Who Is On Your Healthcare Team?
By Gary Fitzgerald
“Haley, you’re going to be okay.”
Barbara Pittenger can still hear the calming voice of Prem Menon, MD, talking to her 11-year-old daughter in his Baton Rouge, Louisiana office. Haley was recovering from an allergic reaction caused by accidental ingestion of peanut. She felt scared.
As Dr. Menon spoke, Barbara watched the worry slowly disappear from Haley’s face. “He’s very reassuring to her,” Barbara says. “She needed to hear that. She needed to hear she really is going to be all right.”
A board-certified allergist and immunologist and member of Allergy & Asthma Network’s board of directors, Dr. Menon has treated Haley’s allergies and eczema since she was 2 years old. Last year, she was diagnosed with asthma.
Dr. Menon is one of many who guide Haley and the Pittenger family through the challenges of managing a chronic condition.
Her pediatrician, Dawn Vick, MD, routinely corresponds with Dr. Menon about her asthma and allergies so there’s a consistent and cohesive treatment plan.
Her pharmacist fills medication prescriptions, makes sure the family is aware of expiration dates and answers insurance coverage questions.
At school, Haley’s teachers, the school nurse and cafeteria staff work with Barbara and other parents to ensure there’s a plan to prevent any asthma or food allergy emergencies.
Last year, Haley confided to her pediatrician that she felt left out of some school activities due to her asthma and allergies. The pediatrician counseled Haley, and referred her and her mom to a social worker.
It helped. “The social worker has been really great,” Barbara says. “She encourages her, letting her know she’s not the only one with these conditions, these feelings.”
Everyone involved with Haley’s healthcare is interconnected – all with the big-picture goal of keeping her healthy.
“It’s everybody working together to keep Haley safe,” Barbara says.
Building a Partnership
Collaborative, team-based healthcare works, especially for patients with chronic conditions such as asthma and allergies. According to research from the National Institutes of Health, patients involved with a healthcare team are hospitalized fewer days and see better outcomes from treatment.
Healthcare teams specializing in care and in providing resources may include:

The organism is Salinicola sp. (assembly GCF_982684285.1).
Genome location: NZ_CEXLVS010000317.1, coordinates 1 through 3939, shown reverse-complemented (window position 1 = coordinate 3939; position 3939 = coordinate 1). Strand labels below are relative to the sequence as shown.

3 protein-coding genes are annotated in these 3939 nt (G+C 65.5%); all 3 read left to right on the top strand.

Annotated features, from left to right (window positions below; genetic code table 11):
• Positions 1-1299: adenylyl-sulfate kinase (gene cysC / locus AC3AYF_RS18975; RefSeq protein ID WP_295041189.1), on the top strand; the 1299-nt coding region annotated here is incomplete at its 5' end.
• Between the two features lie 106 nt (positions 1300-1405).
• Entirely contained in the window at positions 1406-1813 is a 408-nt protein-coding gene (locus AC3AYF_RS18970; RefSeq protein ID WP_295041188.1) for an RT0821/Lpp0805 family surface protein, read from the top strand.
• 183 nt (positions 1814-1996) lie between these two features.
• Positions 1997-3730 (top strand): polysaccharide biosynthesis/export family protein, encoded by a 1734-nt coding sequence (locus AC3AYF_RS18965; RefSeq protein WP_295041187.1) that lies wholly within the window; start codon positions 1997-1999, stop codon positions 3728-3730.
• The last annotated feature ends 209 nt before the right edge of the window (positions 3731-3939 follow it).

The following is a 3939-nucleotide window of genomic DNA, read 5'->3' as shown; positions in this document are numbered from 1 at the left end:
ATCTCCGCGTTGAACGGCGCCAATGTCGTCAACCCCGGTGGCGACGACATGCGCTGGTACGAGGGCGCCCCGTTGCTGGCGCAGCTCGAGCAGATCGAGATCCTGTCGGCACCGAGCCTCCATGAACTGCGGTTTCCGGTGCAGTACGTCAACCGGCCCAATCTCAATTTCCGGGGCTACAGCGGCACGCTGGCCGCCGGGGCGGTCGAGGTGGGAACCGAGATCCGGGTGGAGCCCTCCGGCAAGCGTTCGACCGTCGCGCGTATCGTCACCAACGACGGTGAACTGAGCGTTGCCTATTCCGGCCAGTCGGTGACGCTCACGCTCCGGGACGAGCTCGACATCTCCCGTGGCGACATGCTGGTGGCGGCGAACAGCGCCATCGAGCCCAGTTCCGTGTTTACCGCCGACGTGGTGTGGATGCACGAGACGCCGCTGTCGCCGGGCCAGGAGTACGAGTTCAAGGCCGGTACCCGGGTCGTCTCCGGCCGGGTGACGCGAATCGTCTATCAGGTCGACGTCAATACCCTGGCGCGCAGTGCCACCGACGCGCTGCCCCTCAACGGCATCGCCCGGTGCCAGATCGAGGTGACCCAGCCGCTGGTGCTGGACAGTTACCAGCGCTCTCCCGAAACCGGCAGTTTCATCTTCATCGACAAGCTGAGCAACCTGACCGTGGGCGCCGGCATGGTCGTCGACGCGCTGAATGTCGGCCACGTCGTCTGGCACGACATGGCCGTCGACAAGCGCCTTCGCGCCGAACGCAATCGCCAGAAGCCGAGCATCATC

- Primary care physician or pediatrician
- Family and friends
- Asthma educator
- Respiratory therapist
- School nurse and staff
- Emergency department physicians and nurses
- Social worker or psychologist
“Patients benefit with access to these healthcare professionals, each of whom have their fields of expertise,” Dr. Menon says. “An office visit to an allergist or pulmonologist may involve one-on-one meetings with the doctor, respiratory therapist and nurse. It’s time well spent. Patients are better informed about their disease, medications, devices and procedures.”
Earlier this year, Allergy & Asthma Network led a U.S. educational tour aimed at developing collaborative care teams and building relationships for referrals. Participants included primary care physicians, pediatricians, pharmacists, convenient care clinic providers, emergency room doctors and nurses, subspecialists and patients.
Pediatricians are often the first to hear of asthma flares or allergic reactions. In March 2014, The Network partnered with the American Academy of Pediatrics to provide asthma and allergy resources to pediatricians and a framework for collaboration with allergists.
School nurses work with parents and pediatricians to collect children’s health information at the start of each school year and develop individualized healthcare plans and emergency care plans, says Carolyn Duff, MS, RN, a nationally certified school nurse in Columbia, South Carolina and president of the National Association of School Nurses (NASN).
“Schools have healthcare teams — they include school nurses, teachers, guidance counselors, school psychologists and social workers,” Duff says. “We meet with parents to put in place accommodations that are necessary for students with asthma or allergies so they can fully participate in school activities.”
Respiratory therapists work with doctors to assess and treat asthma patients, often in emergency care settings. They also educate patients on asthma triggers and correct medication use.